The author takes the cue from some historical considerations about modern teaching & learning process in classical music. While in the past most renowned musicians have considered improvisation and composition as a complementary aspect of performance, today for almost all music students the practice of improvisation seems to be not necessary at all, and often only a very basic knowledge of harmony and theory is requested to complete their studies. Presently it is very rare to find a classic music student able to improvise a short prelude or compose a little music piece with confidence. Investigating possible reasons of this shift, we may notice that by one side since the last post-war a remarkable significance has been given to technical approach, on the other side music teaching has been reduced essentially on the reproduction of the symbols of the music score. In order to re-establish the lost balance among improvisation, composition and performance, the author proposes a different approach to classic music, starting from improvisation and consequently understanding of musical structures. In his almost ten-year experience of teaching in Asian countries, he developed the idea that the proper way to approach classical music should not be based on a mere reading of the notes without awareness of the musical structure, as well as fulfilment of a given composition should not be based on reiterated mechanical repetitions of the same passage. The author elaborated a simple as well as efficient method to introduce students to improvisation: starting from the invention a melodic and/or rhythmic fragment, the student is led step by step to the creation and completion of the musical piece. During class students have chance to discover, experiment, test diverse possibilities and get familiarity with essential elements of the music. The study of improvisation let students look at the music under a different perspective: it represents a valuable support for the real understanding of the music score, an aid to penetrate composer's mental process and an unique way to learn how to create music.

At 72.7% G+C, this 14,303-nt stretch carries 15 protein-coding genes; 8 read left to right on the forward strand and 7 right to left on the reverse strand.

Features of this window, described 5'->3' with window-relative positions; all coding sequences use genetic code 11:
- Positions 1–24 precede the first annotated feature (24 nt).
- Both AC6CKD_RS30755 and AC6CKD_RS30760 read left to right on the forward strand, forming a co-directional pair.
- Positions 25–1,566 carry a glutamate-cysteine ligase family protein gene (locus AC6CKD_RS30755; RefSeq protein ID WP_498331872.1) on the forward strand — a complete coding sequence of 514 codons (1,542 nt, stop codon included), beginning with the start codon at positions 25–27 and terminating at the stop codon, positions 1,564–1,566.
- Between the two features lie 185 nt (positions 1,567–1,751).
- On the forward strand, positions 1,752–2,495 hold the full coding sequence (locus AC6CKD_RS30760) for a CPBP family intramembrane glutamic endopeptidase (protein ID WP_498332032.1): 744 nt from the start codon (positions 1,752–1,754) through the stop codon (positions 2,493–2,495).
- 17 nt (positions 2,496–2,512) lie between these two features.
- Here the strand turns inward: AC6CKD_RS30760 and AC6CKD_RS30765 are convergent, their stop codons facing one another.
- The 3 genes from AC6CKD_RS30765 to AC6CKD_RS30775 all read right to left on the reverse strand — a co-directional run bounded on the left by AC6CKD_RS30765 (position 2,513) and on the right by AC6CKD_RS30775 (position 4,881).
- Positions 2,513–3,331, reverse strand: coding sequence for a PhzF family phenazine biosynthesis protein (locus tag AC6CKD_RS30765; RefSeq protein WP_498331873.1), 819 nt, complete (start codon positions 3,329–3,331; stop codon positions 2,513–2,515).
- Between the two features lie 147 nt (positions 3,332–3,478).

Discovering Eighteenth-century Italian keyboard works: easy listening music or unexplored pedagogical material?
Music and Socio-Cultural Developments of the ASEAN pp. 6-16. Available online at http://www.pgvim.ac.th/sym/Files/Proceedings_2016.pdf
This contribution wishes to highligh the pedagogical relevance of some
keyboard compositions written by Cimarosa, Platti, Paradisi, Galuppi, Rutini
and many others. These works fall historically between the sonatas of Domenico
Scarlatti and the galant/classical works of the second half of the century.
This music offers a variety of idioms, style, compositional techniques and
musical affects; in the same time it preserves shortness and conciseness.
According to my experience as teacher and musician, I will try to explain how
and why this music pieces, despite their easiness and simplicity, may
contribute greatly to develop music skills in young (and less young) music